|CORBIN, JEFFREY - UNIV OF CA, BERKELEY
|D Antonio, Carla
Submitted to: Restoration Ecology
Publication Type: Peer Reviewed Journal
Publication Acceptance Date: 9/1/2003
Publication Date: 3/1/2004
Citation: Corbin, J.D., D Antonio, C.M. 2004. Can sawdust addition increase competitiveness of native grasses? A case study from California. Restoration Ecology. 12(1): 36-43.
Interpretive Summary: It is widely believed that one of the factors responsible for the persistence of undesirable exotic species in some habitats is elevated soil nitrogen levels. One such habitat is that which occurs after the dieoff or removal of nitrogen fixing shrubs. We evaluated the potential use of sawdust, a source of carbon for microbes, as a restoration tool to reduce soil nitrogen and thereby influence competitive interactions among undesirable fast growing exotic species, and more desirable slower growing native species. We added sawdust to plots that had been dominated by bush lupine and were now nitrogen rich and we planted into those plots either native perennial grasses alone, weedy exotic annual grasses alone or a mix of the two. We found that sawdust reduced nitrogen mineralization rates (an index of availability) and reduced growth of all species, but that it had little effect on the otherwise large competitive suppression of native perennial grasses by exotic ones.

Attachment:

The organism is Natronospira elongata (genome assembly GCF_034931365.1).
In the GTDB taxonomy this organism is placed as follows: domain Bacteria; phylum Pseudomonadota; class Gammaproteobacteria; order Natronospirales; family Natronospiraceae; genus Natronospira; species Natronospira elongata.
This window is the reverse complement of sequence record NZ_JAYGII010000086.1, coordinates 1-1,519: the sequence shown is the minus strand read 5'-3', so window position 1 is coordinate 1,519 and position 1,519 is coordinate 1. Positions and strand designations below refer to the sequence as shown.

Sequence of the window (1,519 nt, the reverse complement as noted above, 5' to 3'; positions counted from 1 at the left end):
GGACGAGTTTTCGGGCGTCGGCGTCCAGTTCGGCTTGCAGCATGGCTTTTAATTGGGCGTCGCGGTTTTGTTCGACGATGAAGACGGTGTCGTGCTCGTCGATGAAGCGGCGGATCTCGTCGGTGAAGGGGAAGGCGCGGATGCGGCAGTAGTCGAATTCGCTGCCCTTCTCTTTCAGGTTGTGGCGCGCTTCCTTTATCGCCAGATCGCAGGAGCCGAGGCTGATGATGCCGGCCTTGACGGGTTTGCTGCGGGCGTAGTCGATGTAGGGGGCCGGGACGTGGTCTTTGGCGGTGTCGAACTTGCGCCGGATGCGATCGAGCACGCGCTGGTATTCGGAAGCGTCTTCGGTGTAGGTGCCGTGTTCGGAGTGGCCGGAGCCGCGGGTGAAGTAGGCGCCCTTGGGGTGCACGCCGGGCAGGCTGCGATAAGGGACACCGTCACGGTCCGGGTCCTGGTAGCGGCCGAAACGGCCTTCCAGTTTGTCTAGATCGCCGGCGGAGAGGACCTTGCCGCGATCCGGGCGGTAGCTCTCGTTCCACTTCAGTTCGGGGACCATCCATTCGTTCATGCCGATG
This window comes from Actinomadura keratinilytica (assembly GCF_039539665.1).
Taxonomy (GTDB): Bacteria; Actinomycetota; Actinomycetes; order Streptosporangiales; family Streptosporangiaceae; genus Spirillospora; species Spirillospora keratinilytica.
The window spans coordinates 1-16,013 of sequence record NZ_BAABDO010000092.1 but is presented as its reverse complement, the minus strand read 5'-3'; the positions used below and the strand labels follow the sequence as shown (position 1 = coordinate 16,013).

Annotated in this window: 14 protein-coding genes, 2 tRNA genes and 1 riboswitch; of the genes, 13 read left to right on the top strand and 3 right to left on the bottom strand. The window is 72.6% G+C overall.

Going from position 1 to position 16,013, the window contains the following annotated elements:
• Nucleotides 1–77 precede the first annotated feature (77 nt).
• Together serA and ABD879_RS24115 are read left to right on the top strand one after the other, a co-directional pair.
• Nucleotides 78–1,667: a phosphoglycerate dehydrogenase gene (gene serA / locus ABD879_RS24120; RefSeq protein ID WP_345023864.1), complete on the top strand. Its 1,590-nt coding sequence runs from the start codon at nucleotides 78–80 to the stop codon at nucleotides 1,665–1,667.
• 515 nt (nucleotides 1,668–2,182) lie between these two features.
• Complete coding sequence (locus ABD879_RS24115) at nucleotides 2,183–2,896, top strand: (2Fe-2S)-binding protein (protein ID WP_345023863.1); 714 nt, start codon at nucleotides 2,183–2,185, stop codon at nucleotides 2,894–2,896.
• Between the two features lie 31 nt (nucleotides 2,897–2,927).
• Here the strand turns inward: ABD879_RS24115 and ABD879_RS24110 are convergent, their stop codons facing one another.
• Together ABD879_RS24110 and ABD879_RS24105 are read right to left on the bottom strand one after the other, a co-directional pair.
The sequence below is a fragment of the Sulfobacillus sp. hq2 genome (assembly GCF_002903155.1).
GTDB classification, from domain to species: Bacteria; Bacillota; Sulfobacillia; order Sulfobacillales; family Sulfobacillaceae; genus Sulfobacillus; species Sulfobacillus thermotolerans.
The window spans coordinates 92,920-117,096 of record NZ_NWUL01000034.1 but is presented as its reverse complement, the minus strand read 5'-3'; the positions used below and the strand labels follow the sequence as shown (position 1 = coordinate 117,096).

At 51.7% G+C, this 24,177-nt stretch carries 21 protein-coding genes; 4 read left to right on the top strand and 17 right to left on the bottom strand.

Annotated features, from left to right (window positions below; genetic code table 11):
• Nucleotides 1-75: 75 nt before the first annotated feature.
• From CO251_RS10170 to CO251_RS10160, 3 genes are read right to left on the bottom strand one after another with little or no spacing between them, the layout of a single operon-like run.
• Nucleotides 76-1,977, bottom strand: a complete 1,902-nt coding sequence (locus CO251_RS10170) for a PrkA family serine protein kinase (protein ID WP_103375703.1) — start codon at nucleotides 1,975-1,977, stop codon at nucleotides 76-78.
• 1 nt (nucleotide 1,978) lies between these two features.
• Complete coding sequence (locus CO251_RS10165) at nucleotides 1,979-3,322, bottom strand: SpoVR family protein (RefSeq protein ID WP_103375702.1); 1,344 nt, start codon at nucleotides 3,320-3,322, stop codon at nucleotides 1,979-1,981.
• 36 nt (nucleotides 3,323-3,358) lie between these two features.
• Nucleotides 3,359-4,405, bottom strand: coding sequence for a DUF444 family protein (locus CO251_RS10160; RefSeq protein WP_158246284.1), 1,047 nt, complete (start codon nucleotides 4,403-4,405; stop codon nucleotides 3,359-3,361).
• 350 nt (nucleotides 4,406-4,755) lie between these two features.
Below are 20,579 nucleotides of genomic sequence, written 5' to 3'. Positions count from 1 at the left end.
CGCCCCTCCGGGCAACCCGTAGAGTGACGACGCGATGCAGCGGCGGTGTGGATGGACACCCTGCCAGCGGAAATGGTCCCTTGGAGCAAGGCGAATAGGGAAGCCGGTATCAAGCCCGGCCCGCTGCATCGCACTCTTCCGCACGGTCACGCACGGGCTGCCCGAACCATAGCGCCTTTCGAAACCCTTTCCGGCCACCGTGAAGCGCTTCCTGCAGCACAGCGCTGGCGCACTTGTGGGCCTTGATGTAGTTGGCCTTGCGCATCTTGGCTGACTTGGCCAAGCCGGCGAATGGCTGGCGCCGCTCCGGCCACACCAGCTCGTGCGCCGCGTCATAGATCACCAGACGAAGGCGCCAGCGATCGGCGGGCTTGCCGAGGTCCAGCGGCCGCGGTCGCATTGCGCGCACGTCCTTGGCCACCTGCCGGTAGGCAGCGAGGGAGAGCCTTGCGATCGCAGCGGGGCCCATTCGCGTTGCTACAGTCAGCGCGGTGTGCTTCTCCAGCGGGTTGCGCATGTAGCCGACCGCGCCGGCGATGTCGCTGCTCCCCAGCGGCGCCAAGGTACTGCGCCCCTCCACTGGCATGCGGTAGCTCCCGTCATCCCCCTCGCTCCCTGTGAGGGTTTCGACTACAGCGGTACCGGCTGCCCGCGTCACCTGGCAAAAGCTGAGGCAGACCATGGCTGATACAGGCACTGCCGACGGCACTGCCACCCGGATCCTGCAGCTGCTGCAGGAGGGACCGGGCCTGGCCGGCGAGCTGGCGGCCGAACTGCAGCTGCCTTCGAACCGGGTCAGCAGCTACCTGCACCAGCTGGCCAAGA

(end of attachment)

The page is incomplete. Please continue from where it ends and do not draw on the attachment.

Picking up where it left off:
Technical Abstract: There is growing interest in the addition of carbon as sucrose or sawdust to the soil as a tool to reduce plant-available nitrogen (N) and alter competitive interactions among species. The hypothesis that carbon addition changes N availability and thereby changes competitive dynamics between natives and exotics was tested in a California grassland that had experienced nitrogen (N) enrichment. Sawdust (1.2 kg m-2) was added to plots containing various combinations of three native perennial bunchgrasses, exotic perennial grasses, and exotic annual grasses. Sawdust addition resulted in higher microbial biomass-N, lower rates of net N mineralization and net nitrification, and higher concentrations of extractable soil ammonium in the soil. In year 1, sawdust addition decreased competitive suppression of seedlings of two native grass species by exotic annuals, as predicted, but there was no evidence of reduced growth of exotic grasses in sawdust-amended plots. In year 2, however, sawdust addition did not affect the interactions between the native and exotic grasses. In fact, the native perennial grasses that survived the first year of competition with annual grasses significantly reduced the above-ground productivity of annual grasses even without sawdust addition. These results suggest that restoration of native biodiversity should concentrate on establishment of individuals through the first growing season, after which native perennials are better capable of surviving competition with annual species.